The main area of the New Cathedral is light and airy, and at first glance seemingly fairly plain - its hidden treasures only revealed the further into the building you travel.
As well as housing the stunning Baptistery window, the Nave features five pairs of 25 metre high windows which reflect man's journey through life. The idea for the angled pairs of windows came to Basil Spence in a dream whilst he was being treated for an abscess in a dentist's chair. The windows were designed by three gifted young designers from the Royal College of Art – Keith New, Geoffrey Clarke and their tutor Lawrence Lee – and work began on the glass in 1953.
The Nave is also home to Ralph Beyer's Tablets of the Word - eight stone panels carved in situ with important phrases from Christ's teachings. The lettering used is known as the 'Coventry Font' and is unique to the Cathedral.
There is level access to the New Cathedral via St. Michael's Avenue, parts of which are cobbled.
There is access into the New Cathedral via double doors which are locked open, except during inclement weather conditions when they are manned by a member of staff. There is wheelchair access to the New Cathedral from the Ruins via a wide path from the Tower entrance which leads onto St. Michael's Avenue.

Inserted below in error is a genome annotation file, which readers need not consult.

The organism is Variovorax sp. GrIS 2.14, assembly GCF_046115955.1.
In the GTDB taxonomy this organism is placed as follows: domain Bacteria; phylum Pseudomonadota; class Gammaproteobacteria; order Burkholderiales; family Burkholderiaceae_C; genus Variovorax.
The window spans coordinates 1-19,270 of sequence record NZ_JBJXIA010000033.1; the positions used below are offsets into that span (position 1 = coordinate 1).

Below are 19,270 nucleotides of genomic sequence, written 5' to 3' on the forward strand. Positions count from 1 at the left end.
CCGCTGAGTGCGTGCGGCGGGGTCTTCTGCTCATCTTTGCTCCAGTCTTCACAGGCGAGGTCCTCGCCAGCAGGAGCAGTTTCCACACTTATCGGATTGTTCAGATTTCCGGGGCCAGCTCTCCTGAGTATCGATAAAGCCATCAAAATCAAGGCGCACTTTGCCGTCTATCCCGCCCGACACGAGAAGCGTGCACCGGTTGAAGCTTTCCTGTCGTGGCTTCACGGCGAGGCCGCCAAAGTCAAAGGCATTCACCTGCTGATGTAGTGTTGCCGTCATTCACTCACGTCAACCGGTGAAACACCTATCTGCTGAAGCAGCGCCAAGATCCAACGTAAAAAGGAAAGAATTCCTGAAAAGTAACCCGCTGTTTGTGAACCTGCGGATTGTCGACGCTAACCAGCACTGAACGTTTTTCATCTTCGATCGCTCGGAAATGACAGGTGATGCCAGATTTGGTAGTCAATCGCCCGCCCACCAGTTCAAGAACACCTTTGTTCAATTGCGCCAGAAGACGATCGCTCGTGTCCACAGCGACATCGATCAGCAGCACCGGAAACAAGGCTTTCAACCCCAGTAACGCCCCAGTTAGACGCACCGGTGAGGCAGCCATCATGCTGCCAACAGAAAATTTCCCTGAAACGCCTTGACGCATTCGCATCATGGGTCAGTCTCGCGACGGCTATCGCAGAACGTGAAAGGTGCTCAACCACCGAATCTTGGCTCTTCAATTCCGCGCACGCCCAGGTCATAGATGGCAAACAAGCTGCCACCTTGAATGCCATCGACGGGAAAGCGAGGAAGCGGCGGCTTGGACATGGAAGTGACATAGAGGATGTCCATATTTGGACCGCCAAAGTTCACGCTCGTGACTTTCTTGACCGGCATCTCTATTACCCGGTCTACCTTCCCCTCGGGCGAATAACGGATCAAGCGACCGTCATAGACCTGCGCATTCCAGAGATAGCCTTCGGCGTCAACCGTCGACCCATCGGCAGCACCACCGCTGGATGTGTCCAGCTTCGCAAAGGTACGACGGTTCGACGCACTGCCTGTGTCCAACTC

Assistance dogs are welcome.
The principle of a Chapel of Unity binding the Church of England and the Free Churches together for Christian service in Coventry was born out of the sufferings of war and the ecumenical enthusiasm of the church leaders.Read more
This quiet, small chapel serves as a reminder of suffering and a place of prayer and contemplation, away from the focal point of the Cathedral.Read more
Also known as the Chapel of Industry, because the surrounding buildings used all to be industrialRead more
The Ruins are the remains of a medieval parish church. Hit directly by several incendiary bombs, the Cathedral burned with the city on the 14th November 1940.Read more
We have a whole page dedicated to our amazing organ including its history and how and when to hear it played.Read more
Sir Basil Spence’s 1962 masterpiece embodies both the stark and the beautiful, to powerful effect.Read more
Soaring over 100 metres high, this Gothic masterpiece survived the bombing and is now the third-tallest in England.Read more
The masterpiece created by John Piper is made of 198 brightly coloured glass panels and measures 26 metres high.Read more
Designed by Graham Sutherland, this impressive tapestry was woven by hand on a 500 year old loom and was at one point the largest continuously woven tapestry in the world.Read more
The impressive large glass ‘west’ screen was designed and hand engraved by John Hutton over the course of 10 years, and features 66 figures depicting saints and angels.Read more